Interest Groups

Political Parties vs. Interest Groups
Interest Group: Individuals who organize to influence the government’s programs and policies
Political Parties
Interest Groups
1. Nominate candidates to run
for elective office
1. May support certain candidates for
office, but they do not nominate their
own candidates
2. Focus on a broad range of
issues to appeal to a wide range
of the electorate
2. Often take a narrow focus on a
specific issue, such as gun control,
abortion, or the environment
3. Compete for control of the
legislative branch by trying to
win the majority of
the seats in Congress
3. Compete for influence over elected
officials so that the elected officials
decide public policy issues in the
interest group’s favor
People join or create special interest
groups to encourage laws that suit
them. Special interest groups range
in size from one to millions. They
represent businesses, faiths, regions,
or ideologies.
Interest groups alert the
news media to issues and
provide information in an
attempt to influence public
Interest groups advise
members on the policies
and voting records of
politicians so they can
vote for the lawmakers
that support their views.
Interest groups hire lobbyists to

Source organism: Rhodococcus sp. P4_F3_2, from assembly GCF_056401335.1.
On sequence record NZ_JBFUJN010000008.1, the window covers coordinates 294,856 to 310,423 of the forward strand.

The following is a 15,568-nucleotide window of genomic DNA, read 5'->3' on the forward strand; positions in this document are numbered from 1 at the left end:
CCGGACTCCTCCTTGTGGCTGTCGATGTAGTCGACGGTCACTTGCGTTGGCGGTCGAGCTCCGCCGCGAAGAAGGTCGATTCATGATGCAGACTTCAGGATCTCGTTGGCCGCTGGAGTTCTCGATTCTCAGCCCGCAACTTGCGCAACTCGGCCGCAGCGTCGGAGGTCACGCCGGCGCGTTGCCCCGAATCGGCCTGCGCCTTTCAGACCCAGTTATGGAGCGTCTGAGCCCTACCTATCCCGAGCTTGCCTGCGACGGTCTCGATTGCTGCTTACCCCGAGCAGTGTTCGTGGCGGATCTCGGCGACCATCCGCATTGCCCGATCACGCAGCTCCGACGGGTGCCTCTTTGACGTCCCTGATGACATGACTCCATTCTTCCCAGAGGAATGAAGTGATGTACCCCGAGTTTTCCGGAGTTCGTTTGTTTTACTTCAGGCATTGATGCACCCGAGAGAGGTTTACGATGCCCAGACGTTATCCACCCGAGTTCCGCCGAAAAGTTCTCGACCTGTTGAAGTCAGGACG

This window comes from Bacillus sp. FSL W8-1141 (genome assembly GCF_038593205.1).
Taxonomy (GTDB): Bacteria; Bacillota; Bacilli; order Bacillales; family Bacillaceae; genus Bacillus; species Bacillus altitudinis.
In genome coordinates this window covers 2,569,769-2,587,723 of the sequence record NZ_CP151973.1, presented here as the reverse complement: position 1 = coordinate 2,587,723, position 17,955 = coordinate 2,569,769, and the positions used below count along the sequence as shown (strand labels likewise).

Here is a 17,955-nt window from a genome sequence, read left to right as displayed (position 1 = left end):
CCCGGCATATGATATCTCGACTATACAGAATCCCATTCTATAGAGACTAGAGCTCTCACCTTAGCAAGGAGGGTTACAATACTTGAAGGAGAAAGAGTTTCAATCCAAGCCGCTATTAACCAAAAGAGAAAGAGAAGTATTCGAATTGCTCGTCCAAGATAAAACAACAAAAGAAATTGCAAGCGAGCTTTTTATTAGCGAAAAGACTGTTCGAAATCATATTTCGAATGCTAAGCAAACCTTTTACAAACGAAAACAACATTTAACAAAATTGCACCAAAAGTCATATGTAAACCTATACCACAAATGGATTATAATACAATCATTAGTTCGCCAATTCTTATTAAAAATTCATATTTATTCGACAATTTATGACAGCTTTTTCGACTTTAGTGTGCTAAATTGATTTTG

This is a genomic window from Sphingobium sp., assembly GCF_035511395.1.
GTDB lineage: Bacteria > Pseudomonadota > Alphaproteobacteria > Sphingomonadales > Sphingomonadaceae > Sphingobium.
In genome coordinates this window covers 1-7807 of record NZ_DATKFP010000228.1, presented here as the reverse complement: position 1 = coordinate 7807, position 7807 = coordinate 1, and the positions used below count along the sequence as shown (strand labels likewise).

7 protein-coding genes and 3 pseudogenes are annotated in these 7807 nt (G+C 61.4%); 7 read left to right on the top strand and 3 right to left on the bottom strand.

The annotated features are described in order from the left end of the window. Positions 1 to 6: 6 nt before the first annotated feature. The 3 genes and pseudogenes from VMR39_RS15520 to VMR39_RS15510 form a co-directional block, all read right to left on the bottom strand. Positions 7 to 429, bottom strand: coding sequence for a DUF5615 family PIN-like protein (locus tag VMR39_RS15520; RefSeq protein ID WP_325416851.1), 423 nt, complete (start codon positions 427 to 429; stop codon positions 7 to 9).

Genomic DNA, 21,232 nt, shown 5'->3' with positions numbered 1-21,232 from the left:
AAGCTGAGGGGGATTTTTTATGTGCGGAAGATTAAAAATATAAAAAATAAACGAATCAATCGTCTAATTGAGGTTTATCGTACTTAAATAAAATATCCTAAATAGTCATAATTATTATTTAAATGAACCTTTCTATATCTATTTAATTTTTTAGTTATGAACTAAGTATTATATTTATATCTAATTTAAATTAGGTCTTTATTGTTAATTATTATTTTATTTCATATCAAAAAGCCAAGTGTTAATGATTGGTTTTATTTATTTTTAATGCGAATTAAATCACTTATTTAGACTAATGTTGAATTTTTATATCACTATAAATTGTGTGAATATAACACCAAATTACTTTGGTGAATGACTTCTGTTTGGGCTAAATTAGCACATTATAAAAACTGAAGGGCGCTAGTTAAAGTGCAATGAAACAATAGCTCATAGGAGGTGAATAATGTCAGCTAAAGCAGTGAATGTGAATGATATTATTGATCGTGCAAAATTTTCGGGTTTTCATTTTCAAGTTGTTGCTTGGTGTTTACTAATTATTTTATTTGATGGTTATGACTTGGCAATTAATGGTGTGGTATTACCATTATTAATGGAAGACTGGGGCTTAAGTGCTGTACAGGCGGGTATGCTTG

persuade lawmakers to support
the group’s goals and ideas.
Lobbyists alert interest groups
to proposed legislation that
affects them and reports
lawmaker’s positions on key
Lobbyists persuade
political parties to
add interest group’s
issues to the party
platform and arrange
for soft money
contributions to be
made to the party.
Lobbyists develop contacts to
ensure they can reach key lawmakers.
They persuade lawmakers to adopt the
interest group’s views, provide the
information on the effects of specific
legislation and may help write bills.
They sponsor opinion polls to demonstrate
support for an issue. They also help
lawmakers raise campaign funds.
Parties give extra
campaign support
to candidates in
crucial races.
A few well-known interest groups…
Mothers Against Drunk Driving
National Organization for Women
American Association of Retired People
National Association for the Advancement of Colored People
National Rifle Association
National Education Association
American Bar Association
American Medical Association
National Abortion Rights Action League
National Right to Life Campaign
National Organization for the Reform of Marijuana Laws
League of Women Voters * US Chamber of Commerce
Sierra Club * World Wildlife Federation * Human Rights Campaign
ZPG * PETA * Christian Coalition * Common Cause * AFL-CIO
Interest Groups vs. Political Action Committees (PAC)
Political Action Committee: A private group that raises and distributes funds for
use in election campaigns
Interest Groups
1. Often take a narrow focus on a specific
issue, such as gun control, abortion, or
the environment
2. Compete for influence over already
elected officials so that they decide public
policy issues in the interest group’s favor
3. CANNOT give money to candidates
(only influence)
Political Action Committees
1. Often take a narrow focus on a specific
issue, such as business or labor
2. Compete for influence over the
election process, so that candidates
who support the PAC’s issues will get
3. CAN give money to a candidate